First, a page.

Santee Cooper pulled an idled coal-fired generator off the sidelines last month as the deep freeze that enveloped much of the nation threatened its power supply.
The state-owned utility restarted the unit at its Winyah Generating Station near Georgetown after a malfunction upended a plan to crank up part of a plant it owns in Berkeley County.
CEO Mark Bonsall reviewed what he called “an interesting" chain of events from mid-February at Santee Cooper's most recent board meeting. They included buying power from an out-of-state supplier and putting some business customers on notice that their electricity could be disrupted.
“It was an amazing weekend and an amazing week that led up to it,” Bonsall said.
Moncks Corner-based Santee Cooper began looking to tap its unused coal-fired generating capacity Feb. 12 in response to the developing winter weather system.
Within a week, the situation “began to get a little sticky,” even though the extreme cold would steer clear of South Carolina, Bonsall said.
The biggest concern was that the natural gas wellhead in Texas and Oklahoma that feeds Santee Cooper’s Rainey Generating Station in Anderson County was freezing over. The utility was notified about the possibility of a supply shortage Feb. 18.
“And, of course, the unit doesn’t run without fuel, and Rainey's kind of a pretty big dog on our system as a gas-fired unit and a terribly important resource,” Bonsall said.
Santee Cooper initially planned to restart a standby coal-fired unit at its Cross plant in upper Berkeley County as a backup, but it tripped offline twice.
It then turned to the Winyah generator, which was taken out of service on Dec. 31. It's one of four units that Santee Cooper has announced it will be shutting down at the Georgetown County site under a plan to lower its reliance on coal as fuel to about 19 percent from 52 percent by 2030.
The decision was made about 8 p.m. on Feb. 18., and the unit was producing electricity within 12 hours, according to Marty Watkins, Santee Cooper's director of supply and energy trading.
“It was pretty incredible, the turnaround time,” Watkins told lawmakers at a March 2 hearing about the winter storm’s impact on the power grid.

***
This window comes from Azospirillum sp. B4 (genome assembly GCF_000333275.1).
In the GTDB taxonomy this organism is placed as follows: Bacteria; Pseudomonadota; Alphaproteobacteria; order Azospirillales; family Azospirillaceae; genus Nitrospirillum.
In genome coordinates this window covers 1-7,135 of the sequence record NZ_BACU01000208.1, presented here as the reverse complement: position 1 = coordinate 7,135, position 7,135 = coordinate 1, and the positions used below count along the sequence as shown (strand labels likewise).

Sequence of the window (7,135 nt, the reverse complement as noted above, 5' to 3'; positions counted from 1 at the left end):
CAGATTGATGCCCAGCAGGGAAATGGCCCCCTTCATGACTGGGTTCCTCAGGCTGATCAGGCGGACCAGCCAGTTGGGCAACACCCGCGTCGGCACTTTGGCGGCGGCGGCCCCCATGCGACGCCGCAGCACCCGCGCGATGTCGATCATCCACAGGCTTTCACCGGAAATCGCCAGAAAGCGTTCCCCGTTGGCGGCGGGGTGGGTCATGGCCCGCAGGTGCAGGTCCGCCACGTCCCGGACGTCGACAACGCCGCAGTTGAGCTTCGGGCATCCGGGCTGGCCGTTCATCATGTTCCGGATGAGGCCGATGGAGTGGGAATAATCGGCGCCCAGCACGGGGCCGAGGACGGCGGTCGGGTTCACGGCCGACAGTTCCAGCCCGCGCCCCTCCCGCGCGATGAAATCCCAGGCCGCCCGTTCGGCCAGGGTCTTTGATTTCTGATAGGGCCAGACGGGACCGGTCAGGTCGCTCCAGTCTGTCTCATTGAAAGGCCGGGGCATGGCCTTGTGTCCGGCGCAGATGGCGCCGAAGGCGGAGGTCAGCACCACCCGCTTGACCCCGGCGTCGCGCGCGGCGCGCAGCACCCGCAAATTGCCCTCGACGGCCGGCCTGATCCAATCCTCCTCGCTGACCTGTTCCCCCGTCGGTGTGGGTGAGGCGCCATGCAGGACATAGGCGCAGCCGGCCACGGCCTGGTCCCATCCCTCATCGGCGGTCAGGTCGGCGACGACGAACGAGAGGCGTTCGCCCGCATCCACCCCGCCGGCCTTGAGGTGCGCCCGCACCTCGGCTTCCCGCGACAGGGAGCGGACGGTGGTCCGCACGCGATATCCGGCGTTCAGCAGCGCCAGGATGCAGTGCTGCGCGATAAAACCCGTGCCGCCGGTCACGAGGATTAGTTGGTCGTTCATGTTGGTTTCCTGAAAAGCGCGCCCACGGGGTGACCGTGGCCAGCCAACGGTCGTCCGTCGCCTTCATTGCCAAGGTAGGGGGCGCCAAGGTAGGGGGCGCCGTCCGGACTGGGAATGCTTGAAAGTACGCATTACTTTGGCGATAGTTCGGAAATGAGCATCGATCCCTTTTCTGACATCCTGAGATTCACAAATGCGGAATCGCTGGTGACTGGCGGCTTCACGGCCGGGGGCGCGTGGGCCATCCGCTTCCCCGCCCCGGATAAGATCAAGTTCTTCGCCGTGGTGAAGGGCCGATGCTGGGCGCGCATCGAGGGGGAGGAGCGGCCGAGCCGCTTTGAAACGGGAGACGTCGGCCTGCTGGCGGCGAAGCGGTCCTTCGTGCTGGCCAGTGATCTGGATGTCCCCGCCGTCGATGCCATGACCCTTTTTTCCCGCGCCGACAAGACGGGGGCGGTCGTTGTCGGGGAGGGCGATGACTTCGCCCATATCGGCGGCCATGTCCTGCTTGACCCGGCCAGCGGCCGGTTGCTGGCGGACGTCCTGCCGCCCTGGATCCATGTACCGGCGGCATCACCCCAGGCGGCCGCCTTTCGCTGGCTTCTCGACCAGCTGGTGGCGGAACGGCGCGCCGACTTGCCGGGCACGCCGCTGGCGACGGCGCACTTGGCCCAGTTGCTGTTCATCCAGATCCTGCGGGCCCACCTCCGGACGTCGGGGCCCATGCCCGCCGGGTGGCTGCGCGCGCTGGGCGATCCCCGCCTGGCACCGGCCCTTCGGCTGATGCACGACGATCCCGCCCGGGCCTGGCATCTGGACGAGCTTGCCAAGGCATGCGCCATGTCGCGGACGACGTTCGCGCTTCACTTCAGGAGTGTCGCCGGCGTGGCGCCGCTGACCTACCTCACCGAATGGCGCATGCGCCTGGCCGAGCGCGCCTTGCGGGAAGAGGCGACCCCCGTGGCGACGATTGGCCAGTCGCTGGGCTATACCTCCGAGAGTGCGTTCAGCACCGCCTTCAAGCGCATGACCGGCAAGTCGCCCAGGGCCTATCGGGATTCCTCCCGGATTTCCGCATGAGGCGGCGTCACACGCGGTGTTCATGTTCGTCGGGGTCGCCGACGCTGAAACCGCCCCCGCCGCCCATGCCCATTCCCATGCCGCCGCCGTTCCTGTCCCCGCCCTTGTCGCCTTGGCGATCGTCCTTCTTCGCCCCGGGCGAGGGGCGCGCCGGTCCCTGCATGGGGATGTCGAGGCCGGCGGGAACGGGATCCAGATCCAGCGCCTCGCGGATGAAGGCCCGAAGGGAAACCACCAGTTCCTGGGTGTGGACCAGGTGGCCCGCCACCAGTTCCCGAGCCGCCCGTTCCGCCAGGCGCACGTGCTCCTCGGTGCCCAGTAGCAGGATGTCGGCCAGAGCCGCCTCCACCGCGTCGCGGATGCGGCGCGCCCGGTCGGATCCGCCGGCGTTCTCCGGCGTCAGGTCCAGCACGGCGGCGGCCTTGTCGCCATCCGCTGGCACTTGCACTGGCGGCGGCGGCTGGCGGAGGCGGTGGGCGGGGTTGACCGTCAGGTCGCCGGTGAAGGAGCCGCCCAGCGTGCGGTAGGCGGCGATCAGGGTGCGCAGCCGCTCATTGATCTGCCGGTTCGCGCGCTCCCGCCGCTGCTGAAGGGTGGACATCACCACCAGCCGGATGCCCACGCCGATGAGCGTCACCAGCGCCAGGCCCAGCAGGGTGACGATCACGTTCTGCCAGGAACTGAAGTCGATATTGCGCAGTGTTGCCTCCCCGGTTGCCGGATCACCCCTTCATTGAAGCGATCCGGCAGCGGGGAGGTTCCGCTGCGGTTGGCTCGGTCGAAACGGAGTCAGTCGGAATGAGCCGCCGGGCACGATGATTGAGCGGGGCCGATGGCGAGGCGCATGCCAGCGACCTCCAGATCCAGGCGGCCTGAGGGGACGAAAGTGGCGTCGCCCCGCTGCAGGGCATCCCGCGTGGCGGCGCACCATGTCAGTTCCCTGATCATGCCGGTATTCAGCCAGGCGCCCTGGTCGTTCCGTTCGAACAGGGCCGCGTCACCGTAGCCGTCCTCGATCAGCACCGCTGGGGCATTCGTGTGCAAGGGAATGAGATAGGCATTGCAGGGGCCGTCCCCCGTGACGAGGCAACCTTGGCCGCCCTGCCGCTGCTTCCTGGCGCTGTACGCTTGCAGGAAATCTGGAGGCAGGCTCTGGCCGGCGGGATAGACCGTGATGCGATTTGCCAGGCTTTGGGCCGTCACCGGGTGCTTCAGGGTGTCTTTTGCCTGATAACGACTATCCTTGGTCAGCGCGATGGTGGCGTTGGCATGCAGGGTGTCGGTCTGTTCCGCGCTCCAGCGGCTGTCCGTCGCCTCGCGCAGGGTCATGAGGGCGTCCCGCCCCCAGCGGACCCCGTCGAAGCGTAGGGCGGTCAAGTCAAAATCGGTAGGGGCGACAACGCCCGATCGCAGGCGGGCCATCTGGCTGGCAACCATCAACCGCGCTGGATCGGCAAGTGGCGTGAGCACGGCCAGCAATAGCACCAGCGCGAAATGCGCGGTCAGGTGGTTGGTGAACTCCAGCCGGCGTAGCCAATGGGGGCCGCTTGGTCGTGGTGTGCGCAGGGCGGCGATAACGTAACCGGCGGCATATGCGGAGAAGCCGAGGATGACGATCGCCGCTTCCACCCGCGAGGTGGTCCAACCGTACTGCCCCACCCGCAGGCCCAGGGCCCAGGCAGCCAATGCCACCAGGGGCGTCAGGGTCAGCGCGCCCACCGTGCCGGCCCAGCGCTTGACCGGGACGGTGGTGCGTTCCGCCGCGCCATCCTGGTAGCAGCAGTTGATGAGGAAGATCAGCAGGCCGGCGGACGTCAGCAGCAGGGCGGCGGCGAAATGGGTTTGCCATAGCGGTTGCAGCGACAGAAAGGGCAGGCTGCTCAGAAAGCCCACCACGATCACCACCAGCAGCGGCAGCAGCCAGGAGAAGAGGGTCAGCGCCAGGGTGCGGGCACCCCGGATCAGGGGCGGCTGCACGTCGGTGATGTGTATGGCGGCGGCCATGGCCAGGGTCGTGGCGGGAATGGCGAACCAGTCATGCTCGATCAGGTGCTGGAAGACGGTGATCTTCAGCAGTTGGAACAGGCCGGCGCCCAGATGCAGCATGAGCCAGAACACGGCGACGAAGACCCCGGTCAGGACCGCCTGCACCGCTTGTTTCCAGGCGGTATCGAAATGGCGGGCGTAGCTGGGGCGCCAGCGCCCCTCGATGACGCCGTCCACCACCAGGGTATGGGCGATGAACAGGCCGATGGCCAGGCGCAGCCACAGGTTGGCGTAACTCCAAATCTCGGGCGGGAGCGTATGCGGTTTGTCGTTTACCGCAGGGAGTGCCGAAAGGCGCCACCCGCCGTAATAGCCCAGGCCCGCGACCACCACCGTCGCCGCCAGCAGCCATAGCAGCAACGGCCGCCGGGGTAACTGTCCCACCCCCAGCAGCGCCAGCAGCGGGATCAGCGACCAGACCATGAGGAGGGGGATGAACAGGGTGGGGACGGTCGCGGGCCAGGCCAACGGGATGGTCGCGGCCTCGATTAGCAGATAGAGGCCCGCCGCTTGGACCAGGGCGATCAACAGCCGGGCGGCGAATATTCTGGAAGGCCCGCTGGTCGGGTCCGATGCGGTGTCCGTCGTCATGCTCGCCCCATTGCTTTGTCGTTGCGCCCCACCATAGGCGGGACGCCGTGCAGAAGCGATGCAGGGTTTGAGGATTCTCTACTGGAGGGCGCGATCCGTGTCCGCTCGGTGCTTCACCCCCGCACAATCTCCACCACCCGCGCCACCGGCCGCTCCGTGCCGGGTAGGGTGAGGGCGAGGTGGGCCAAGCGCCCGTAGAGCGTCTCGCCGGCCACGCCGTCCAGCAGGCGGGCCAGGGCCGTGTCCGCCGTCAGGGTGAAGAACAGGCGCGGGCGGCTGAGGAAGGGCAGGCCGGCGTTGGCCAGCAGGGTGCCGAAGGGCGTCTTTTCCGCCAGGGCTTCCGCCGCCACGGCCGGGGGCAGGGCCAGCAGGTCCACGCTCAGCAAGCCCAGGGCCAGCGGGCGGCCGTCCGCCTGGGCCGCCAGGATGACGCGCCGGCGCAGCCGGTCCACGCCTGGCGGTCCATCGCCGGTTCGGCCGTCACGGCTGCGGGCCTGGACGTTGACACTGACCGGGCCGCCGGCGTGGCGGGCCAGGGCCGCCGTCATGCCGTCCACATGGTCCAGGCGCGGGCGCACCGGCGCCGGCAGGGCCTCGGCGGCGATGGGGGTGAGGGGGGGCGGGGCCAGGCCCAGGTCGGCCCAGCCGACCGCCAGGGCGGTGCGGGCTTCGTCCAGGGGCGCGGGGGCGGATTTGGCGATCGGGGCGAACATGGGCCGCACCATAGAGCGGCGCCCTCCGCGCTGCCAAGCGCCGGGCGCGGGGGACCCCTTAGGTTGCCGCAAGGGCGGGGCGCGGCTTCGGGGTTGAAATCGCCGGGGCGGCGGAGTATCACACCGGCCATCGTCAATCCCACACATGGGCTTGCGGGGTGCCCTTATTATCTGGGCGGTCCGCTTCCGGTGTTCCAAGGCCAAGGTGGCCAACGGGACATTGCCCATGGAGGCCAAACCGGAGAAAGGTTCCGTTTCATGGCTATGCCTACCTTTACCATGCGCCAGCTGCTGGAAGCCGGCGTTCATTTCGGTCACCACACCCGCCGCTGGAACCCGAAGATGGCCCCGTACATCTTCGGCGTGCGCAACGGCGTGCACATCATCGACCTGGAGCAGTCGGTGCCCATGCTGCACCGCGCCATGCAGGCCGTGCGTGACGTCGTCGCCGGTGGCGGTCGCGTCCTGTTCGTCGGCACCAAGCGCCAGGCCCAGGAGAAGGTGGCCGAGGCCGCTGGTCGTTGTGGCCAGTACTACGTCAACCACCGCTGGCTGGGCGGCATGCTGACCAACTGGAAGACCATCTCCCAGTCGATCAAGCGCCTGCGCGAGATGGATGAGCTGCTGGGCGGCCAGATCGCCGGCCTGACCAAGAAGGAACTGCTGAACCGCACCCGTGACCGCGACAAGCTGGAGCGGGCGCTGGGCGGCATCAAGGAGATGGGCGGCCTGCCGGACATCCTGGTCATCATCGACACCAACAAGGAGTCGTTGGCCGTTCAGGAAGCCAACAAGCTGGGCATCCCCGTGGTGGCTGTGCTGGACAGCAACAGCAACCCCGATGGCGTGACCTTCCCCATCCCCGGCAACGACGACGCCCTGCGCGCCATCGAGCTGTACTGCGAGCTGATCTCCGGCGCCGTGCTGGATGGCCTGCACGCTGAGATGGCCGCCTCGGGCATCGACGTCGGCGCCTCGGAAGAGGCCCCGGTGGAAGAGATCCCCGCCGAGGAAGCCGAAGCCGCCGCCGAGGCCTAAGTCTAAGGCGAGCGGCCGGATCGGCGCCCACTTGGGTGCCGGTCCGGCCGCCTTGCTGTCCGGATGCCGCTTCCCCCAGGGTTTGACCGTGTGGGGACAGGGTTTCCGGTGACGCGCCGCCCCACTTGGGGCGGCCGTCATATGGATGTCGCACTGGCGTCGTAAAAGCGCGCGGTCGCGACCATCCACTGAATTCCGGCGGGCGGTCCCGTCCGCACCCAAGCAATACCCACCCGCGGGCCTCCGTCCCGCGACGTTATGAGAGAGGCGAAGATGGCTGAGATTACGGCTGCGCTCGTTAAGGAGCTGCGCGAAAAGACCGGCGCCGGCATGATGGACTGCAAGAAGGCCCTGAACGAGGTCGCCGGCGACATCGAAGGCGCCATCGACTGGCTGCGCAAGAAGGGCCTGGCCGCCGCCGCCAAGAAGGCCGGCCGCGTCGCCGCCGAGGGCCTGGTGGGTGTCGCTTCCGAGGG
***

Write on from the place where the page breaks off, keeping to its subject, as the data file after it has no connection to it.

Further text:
Santee Cooper also canceled a planned sale of electricity to an out-of-state wholesale buyer. On Feb. 19 it warned industrial users with interruption clauses in their contracts that their power could be cut off temporarily.
At the same time, it bought 200 megawatts in the open market. The financial terms of the purchase from The Southern Co. were not disclosed.
In the end, Santee Cooper didn't need to cut or curtail electric service for any of its industrial users.
"We were able, in fact, to sell power off system for part of the time, which actually covered our costs to purchase power and start up additional units," the utility said in a statement March 8. "The story could have been much different, of course, if the severe cold and winter weather descended on South Carolina. If the natural gas supply froze up and the extreme temperatures moved into our territory, then we likely would have needed our 'belt-and-suspenders' approach. If necessary we could have curtailed the select industrial customers in keeping with our agreements with those customers."
Bonsall said the cold-weather crisis was all but over for Santee Cooper after temperatures rose higher than expected the weekend of Feb. 20.
“And as it turned out ... we didn’t need 'em, which is very, very, very fortunate," he said, referring to the extra megawatts the utility bought. "But we were ready, which is the point of this sequence of preparedness."
The Winyah unit was idled after running for about two days. It's still scheduled to be permanently retired in 2023 under the previously announced coal-reduction plan to close the entire coastal coal-burning site.
Bonsall said "lessons will be learned" from the fallout of last month's storm, especially in Texas, where power outages left millions of residents in the cold. At Santee Cooper, the utility will be working to identify and fix the glitch at Cross, which was attributed this week to a "syncing" issue.
Bonsall also said he hopes Gov. Henry McMaster's recent request for a post-storm assessment of the South Carolina grid will look beyond the border "because so much reliability comes from regional connections" with electric systems in neighboring states.